• Also called summative evaluation

63
Types of Evaluation
  • Considerations for outcome evaluation
  • Sources of data
  • Routine surveillance data
  • Limitations of data (validity and reliability)
  • Time frame
  • Availability
  • IDPH IPLAN website
  • Example
  • Rates of end stage renal disease among diabetics
    in Illinois

64
Types of Evaluation Outcome evaluation
  • Some move toward standardizing (outcome)
    indicatorse.g., CDCs consensus indicators
  • What if yours is not on the list?
  • Race-ethnicity-specific infant mortality rate
  • Motor vehicle crash death rate
  • Work-related injury death rate
  • Suicide rate
  • Lung cancer death rate
  • Breast cancer death rate
  • Cardiovascular disease death rate
  • Homicide rate

65
Types of Evaluation Outcome evaluation
  • All-cause mortality rate
  • AIDS incidence
  • Measles incidence
  • Tuberculosis incidence
  • Syphilis incidence
  • Incidence of low birth weight
  • Births to adolescents
  • Prenatal care
  • Childhood poverty
  • Proportion of persons living in counties
    exceeding EPA standards for air quality

66
Types of Evaluation Outcome/impact evaluation
  • Common public health data sources
  • Vital events registries
  • Disease specific registries
  • Population and house census
  • Routine health services records
  • Health programs delivery records
  • Hospital discharge data
  • Disease notification within surveillance systems
  • Sample surveys within surveillance systems
  • Other sample surveys
  • Other data banks from programs outside the health
    sector

67
Data Questions for Consideration
  • What type of evaluation is this?
  • How would you analyze these data?
  • What would be your initial conclusions?
  • What other data might support or detract from
    your conclusions?
  • What are some limitations of your risk factor
    data?

68
Types of Evaluation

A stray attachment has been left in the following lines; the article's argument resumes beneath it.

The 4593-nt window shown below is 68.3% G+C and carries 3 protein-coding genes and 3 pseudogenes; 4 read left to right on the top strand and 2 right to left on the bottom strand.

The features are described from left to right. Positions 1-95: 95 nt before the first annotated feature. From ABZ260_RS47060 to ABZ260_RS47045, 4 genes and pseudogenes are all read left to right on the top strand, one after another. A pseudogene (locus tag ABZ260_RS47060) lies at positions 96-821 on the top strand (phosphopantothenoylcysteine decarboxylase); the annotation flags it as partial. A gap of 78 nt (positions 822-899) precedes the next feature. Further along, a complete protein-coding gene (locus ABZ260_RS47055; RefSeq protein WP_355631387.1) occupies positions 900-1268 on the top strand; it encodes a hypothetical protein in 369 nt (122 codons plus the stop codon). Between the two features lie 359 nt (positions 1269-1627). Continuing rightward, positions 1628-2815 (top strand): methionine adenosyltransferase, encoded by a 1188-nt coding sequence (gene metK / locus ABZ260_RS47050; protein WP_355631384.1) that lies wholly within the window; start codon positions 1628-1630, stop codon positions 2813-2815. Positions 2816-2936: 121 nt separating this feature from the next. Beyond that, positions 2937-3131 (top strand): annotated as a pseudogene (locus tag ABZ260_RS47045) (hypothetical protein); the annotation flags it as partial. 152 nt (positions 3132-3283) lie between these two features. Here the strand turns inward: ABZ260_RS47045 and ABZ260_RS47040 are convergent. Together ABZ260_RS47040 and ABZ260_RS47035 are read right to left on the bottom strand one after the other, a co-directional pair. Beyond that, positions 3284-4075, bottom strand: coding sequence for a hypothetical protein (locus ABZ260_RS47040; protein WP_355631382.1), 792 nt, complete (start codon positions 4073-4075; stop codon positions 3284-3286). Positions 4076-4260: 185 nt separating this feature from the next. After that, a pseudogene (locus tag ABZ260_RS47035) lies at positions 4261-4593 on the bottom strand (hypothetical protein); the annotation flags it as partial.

• Outcome
  • Doing the Right
    Things
  • Impact
  • (performance measures)
  • Process Doing Things Right

69
Evaluation Framework
  • Program
  • -
    Instructors?
  • - Content?
  • Process -
    Methods?
  • - Time
    allotment?
  • -
    Materials?
  • Behavior
  • - Knowledge gain?
  • Evaluation Impact -Attitude change?
  • Types -Habit change?
  • -Skill development?
  • Health
  • - Mortality?
  • Outcome -Morbidity?
  • -Disability?
  • (Adapted from Green et al, 1980) -Quality of
    life

70
Evaluation Polarities
  • Formative Summative
  • Qualitative Quantitative
  • Process Outcome
  • Impact

71
Types of Evaluation
  • Quantitative versus qualitative methods
  • Avoid choosing one or the other
  • Generally more familiarity with quantitative
    methods

72
Quantitative vs.... Qualitative
  • Quantitative (numbers) surveillance data,
    surveys, records
  • Qualitative (words) observations, in-depth
    individual interviews, group interviews, focus
    groups, diaries

73
Why Qualitative?
  • When there are no quantitative instruments
    available
  • When you are not sure if the measures are
    appropriate for the population you are working
    with
  • When you are not sure if you are asking the right
    questions
  • When you want to understand program processes not
    just impact and outcomes

74
Why Qualitative?
  • When you want more in depth information about
    program implementation -
  • What do clients experience,
  • what services are provided to clients,
  • How is the program organized?
  • What do staff do? How has the program developed?
  • When you want detailed, descriptive information
    about the program for the purpose of improving
    the program

75
Observation Dimensions
  • Role of observer
  • full participant, partial participant,
    onlooker/observe as outsider
  • Covert or overt
  • Do others know you are observing?
  • Duration of observation
  • Short term vs..... long term
  • Focus of observation
  • narrow, single component of program vs..... whole

76
Types of Questions You Can Ask
  • Behavioral/experience
  • Opinion/value
  • Feeling
  • Knowledge
  • Sensory
  • Demographic/background
  • (ALL from past, present, future)

77
In Depth Interviewing Types
  • Informal conversational interview
  • General interview guide
  • Standardized open-ended interview

78
Informal Conversational Interview
  • No interview guide no predetermined set of
    questions
  • Particularly useful when do not know what types
    of questions to ask and when yo will be in the
    environment for some time
  • Each interview builds on the previous one -
    flexibility and responsiveness to previous
    experiences and the environment

79
Informal Conversational Interview
  • Requires a long time to get systematic
    information
  • Open to interviewer effects
  • tired
  • conversational skills
  • capacity to build rapport

80
Interview Guide
  • List of questions or issues to be explored - a
    framework
  • Can get similar information from several
    individuals
  • General topics and probes
  • General outline to discuss on predetermined
    subject
  • Maintain conversational quality

81
Standard Open-Ended Interview
  • Set of carefully worded and arranged questions
  • Less flexibility of issues to explore or probing